09/27/2012 02:00 EDT | Updated 11/27/2012 05:12 EST

From The Shock Of 'Too Asian' To Thoughtful Dialogue

Today we are launching our new book: "Too Asian?": Racism, Privilege, and Post-Secondary Education. This collection of essays grew out of the dialogue and frustration that many of us had concerning the Macleans magazine feature titled: "Too Asian?"

I don't really want to talk about the book itself in this post, but rather, I want to voice something that might actually be somewhat missing in the book. In a book that tries to be thoughtful and critically engaged sometimes the shock of the article is missing. So, in this sense, I simply want to explore and expand on the initial shock that many of us had when we first laid eyes on the 2010 article. I want to voice my shock.

It is shocking that in this day and age, in Canada, that a major news magazine could be so racist as to run an article titled: "Too Asian?" It described certain universities as being too "Asian." Too Asian as in obviously not Canadian enough, or regular enough, or normal enough. Always to be "too" much of something alien to Canada.

"Asian" as in too unfortunate for those regular Canadians who might want to go to that university because Asians work too hard and make it too hard for non-Asians to compete. Too Asian in the sense of the university having too many students who weren't really Canadian, and in this sense, ruining it for everyone else.

Too Asian in the sense that certain universities were somehow stolen from regular Canadians and colonized by those who were just too hard-working and too studious to be real Canadians. Too Asian in the sense of there being recent immigrants who are not really "Canadian" enough and thus stealing the entitlement to university that earlier migrants (i.e. real Canadians who aren't Too Immigrant) naturally merit.

Too Asian means being "racially" or physically different and hence unable to be really like a normal Canadian person. The logic is binary, circular and insidious: Asian students are not normal, they are Asian.

It isn't surprising that systemic forms of racism and privilege still exist in our society. Many of us know that a western occidental subject position prevails in most parts of the world. And many would agree that even in multicultural Canada the default subject position is still an invisible white identity. Privilege, entitlement, and normalcy are exactly the gifts afforded to a white identity.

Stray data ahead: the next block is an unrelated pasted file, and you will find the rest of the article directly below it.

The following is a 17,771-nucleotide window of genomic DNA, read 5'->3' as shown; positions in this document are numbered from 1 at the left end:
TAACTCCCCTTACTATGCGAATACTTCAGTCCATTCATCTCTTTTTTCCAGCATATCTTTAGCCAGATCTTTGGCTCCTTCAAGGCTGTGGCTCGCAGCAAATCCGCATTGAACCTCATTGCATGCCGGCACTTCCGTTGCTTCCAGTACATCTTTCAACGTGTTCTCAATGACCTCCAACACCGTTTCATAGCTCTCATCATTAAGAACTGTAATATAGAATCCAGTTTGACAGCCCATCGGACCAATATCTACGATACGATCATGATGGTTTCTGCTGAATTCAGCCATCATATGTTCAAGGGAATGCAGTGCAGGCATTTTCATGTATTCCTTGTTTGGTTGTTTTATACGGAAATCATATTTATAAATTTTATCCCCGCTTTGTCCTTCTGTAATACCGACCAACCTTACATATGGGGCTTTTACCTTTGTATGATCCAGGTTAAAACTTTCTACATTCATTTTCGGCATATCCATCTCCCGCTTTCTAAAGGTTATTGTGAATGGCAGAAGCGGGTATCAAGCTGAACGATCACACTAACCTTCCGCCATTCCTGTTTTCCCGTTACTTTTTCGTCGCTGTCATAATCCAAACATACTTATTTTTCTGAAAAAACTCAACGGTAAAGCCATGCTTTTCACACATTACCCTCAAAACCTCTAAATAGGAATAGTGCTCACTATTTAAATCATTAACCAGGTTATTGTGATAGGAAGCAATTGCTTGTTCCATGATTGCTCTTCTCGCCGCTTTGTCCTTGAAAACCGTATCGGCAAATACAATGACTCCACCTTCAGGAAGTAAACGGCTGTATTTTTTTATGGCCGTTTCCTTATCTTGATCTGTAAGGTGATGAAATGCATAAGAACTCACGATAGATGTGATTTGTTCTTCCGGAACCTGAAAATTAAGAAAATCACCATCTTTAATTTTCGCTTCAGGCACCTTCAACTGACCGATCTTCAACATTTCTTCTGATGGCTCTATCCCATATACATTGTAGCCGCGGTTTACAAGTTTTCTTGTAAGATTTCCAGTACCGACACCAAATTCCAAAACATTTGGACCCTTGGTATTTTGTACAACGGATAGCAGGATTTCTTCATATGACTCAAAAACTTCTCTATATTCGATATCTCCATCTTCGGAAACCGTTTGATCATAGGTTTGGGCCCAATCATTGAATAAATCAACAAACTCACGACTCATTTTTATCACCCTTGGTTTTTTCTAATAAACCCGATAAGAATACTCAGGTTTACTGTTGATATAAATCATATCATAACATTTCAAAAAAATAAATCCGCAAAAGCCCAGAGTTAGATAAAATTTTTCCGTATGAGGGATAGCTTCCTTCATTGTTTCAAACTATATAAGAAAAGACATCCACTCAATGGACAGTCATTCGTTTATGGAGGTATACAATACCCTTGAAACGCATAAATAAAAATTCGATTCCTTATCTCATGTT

The very fact that I can write "white" without having to explain that I don't mean "white" as in white paint, or that "white" doesn't really refer to any specific racial type speaks volumes about how invisible privilege and racialization are indeed in full operation in our daily lives. White is what everything else is measured against.


So, it isn't surprising that Macleans might be a pole-bearer of this type of invisible or hidden privilege that exists in society. Rather, what is shocking is that overtly racist positions (e.g. naming universities as "too Asian") could and would present themselves in the clear open like that. It is shocking that a major news magazine would think that it would be all right to author and editorially endorse news reporting that actively paints students and university spaces as Asian and non-Asian.

Why would a major news magazine not be invested in being deeply anti-racist and intellectually critical? Why would a major news magazine not be engaged in a critical and serious reporting that would seek to unpack and deconstruct such binary and false notions of race and identity? This is what is shocking.

It is shocking that a major news magazine would involve itself in exploiting existing hegemonic, overt, and normalized notions of race and privilege. It is shocking that it would exactly that: to be overtly racist, and to use that racism as a way to sell their product. Their product is news, but it is also racism.

Using the invisibility of privilege that was present in the Macleans article we organized a group of diverse voices to bear on the issue of race, racism and higher education. Our book is a multifaceted collection of essays that anyone interested in race and racism would be interested in reading.

The articles are thoughtful and critical investigations into the everyday existence of race and privilege in the classroom. So if you're interested in reading about how many have responded to the Macleans article, then you should definitely check out the book, edited by me, RJ Gilmour, Davina Bhandar and Jeet Heer.